Slices of Life...Glad tidiness to youOnce upon a time I thought of myself as an orderly person. I endeavored for things to be as expected and that required a certain amount of cleanliness, organization and restraint. I felt grateful for my abundance of order. I thought I had it. Or at least I was close.
By: Jill Pertler, Pine Journal
Once upon a time I thought of myself as an orderly person. I endeavored for things to be as expected and that required a certain amount of cleanliness, organization and restraint. I felt grateful for my abundance of order. I thought I had it. Or at least I was close.
Then a friend casually mentioned the idea of alphabetizing her spice cabinet. The notion was foreign to me. I had to ask for clarification (because clearly I was not as organized as I previously believed).
The answer was simple. Some people – some painfully organized people – place their spices in order, alphabetically, on the shelf – or drawer – depending on your kitchen. Basil sits next to bay leaf. Cilantro cozies up to cinnamon. Instead of parsley, sage, rosemary and thyme, they would be arranged as parsley, rosemary, sage and thyme. In. That. Order.
The concept of alphabetizing spices provided a new mirror on my world. My oasis of order was a mirage. I don’t live a neat and organized life, unless organized chaos qualifies as collateral – damage, that is.
My kitchen is filled with many things. Dirty dishes. A dripping faucet. Old shopping lists. Moldy leftovers. Smudged windows. Lidless plastic storage containers. Greasy stains. Overdue library books. Coffee filter leakage. Dust bunnies and the occasional food drip on the floor or counter.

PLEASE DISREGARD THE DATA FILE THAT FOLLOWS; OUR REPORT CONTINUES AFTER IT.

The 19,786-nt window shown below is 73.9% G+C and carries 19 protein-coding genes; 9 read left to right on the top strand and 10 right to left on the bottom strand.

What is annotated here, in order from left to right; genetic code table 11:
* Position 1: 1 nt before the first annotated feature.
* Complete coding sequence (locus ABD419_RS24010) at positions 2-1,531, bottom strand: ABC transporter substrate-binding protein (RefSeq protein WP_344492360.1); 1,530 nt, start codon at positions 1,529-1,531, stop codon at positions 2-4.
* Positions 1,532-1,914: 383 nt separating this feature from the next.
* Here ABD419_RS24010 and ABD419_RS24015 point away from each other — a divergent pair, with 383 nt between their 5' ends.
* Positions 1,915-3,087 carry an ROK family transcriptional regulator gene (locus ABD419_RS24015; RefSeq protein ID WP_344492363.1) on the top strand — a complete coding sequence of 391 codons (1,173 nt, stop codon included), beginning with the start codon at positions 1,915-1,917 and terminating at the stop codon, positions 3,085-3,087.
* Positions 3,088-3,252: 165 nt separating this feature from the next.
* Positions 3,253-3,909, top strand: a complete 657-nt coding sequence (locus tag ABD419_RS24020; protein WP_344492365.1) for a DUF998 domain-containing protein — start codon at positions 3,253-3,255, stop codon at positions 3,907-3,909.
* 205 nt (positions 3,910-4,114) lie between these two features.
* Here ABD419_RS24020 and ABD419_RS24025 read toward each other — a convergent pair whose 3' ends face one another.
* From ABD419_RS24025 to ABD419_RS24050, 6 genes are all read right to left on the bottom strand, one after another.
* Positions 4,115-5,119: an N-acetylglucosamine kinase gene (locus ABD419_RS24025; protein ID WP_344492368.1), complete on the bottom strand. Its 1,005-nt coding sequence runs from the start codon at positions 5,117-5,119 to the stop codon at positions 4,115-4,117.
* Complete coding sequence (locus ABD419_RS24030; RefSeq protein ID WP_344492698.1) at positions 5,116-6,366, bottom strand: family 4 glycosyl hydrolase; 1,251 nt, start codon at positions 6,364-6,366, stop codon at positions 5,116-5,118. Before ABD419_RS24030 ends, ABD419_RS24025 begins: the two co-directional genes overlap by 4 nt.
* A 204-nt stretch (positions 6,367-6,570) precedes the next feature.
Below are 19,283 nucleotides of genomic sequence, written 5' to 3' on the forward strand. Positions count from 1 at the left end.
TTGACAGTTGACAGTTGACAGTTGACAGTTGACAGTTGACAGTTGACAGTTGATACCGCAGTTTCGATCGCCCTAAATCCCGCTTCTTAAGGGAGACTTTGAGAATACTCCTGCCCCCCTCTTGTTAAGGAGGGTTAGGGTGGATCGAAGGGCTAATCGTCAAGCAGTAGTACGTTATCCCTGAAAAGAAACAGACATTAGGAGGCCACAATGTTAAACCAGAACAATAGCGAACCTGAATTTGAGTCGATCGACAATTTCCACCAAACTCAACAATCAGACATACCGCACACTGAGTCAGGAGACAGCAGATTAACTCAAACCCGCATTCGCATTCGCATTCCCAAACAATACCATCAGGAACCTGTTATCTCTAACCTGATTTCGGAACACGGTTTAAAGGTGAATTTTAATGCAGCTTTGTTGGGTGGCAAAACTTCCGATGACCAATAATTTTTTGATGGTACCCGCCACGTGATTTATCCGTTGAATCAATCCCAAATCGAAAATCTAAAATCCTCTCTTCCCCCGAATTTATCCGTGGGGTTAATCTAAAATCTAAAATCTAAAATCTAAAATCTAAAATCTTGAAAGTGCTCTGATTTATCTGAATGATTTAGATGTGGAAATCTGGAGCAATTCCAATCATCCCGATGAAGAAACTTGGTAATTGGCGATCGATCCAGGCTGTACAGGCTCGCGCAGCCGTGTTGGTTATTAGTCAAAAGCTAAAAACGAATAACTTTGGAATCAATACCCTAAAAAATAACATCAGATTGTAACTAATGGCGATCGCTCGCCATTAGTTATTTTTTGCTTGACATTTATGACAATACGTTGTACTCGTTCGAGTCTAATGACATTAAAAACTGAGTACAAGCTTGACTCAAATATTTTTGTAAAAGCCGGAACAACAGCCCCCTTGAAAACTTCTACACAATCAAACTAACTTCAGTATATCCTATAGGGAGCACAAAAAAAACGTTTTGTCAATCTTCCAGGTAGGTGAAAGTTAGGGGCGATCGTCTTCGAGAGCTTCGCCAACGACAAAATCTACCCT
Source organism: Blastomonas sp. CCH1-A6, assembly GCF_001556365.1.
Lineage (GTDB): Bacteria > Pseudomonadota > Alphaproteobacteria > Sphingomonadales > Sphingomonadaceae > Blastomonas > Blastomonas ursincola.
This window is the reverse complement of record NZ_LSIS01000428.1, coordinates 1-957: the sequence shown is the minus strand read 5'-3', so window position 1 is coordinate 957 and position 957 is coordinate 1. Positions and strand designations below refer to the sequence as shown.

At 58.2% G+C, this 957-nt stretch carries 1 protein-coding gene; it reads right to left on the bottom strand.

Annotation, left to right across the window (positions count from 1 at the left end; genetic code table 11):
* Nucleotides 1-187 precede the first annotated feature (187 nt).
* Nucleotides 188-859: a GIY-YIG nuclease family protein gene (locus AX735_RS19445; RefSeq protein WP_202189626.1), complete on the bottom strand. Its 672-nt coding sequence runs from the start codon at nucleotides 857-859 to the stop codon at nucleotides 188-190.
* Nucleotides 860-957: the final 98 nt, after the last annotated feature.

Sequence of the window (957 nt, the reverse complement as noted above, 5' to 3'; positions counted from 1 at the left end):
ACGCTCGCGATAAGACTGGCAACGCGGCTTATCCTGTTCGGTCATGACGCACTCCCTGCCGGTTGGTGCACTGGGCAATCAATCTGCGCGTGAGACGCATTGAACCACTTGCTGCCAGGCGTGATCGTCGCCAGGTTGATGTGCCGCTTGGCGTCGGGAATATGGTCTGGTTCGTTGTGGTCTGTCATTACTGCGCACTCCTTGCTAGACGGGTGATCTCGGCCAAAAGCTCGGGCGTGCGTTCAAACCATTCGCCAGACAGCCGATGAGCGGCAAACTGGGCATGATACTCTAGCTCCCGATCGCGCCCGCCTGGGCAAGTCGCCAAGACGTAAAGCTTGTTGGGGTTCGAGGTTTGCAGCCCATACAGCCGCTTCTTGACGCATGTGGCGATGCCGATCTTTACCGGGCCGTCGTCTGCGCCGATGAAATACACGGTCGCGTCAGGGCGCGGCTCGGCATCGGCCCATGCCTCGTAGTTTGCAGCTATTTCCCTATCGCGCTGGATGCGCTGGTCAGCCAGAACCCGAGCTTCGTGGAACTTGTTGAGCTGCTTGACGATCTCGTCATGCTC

My spices – the foundation for this epiphany – sit in disorder. Tarragon is in the front row (next to cumin, but you didn’t hear that from me). Ginger consorts with oregano. When there is room, the short-bottled spices sit atop – not next to – one another. Two containers of cayenne pepper rest on opposite ends of the top shelf. Both open.
I don’t even own any allspice.
My spice rack serves as a window into my life. As with any good recipe, spices provide the basis for flavor, but other ingredients are needed to complete the dish. I’m afraid my remaining ingredients are all messy. Very, very messy.
I live with clogged drains and clogged toilets. The carpet is stained. The front door squeaks. My kids argue about petty things and (accidently) break windows with hockey pucks and baseballs. I make rash judgments without always listening to both sides of the story. A normal day involves lost lunch money and lost shoes. The dog hasn’t been brushed for two weeks. Sometimes I don’t match the socks, but just throw them in the drawer. One day last month, I didn’t make my bed.
It is a disorderly, disarrayed and tumultuous existence – not to mention embarrassing, and I’m not only referring to how the dog feels about the situation.
Drastic times call for drastic measures. One rainy day last week, I decided to do the obvious: alphabetize the spice cabinet. I figured the whole thing would be a piece of cake – or perhaps a pinch of cinnamon. I started with basil and bay leaf, but soon got caught in a herbaceous conundrum. I held the black pepper in my hand. Would I file it under B, or P? I set that one aside and reached for white mustard – W or M? I was betwixed. Despite my vast knowledge of the alphabet, I couldn’t decide on the correct way to organize my spices.
So I quit. By this time the sun was shining outside and the kids were calling for me to bring them Popsicles – filed in the freezer, under P.
I used to think I lived a normal existence, filled with order and tidiness. I was content with my lot in life and the state of my food storage. Then I learned about the relationship between the alphabet and my spice cabinet and my lack of organization became as glaring as the time I forgot the oregano in my spaghetti sauce – and equally as important in the big scheme of things.
Follow Slices of Life on Facebook. Cloquet resident Jill Pertler is an award-winning syndicated columnist and author of “The Do-It-Yourselfer’s Guide to Self-Syndication.” Email her at firstname.lastname@example.org or visit her website at http://marketing-by-design.home.mchsi.com/.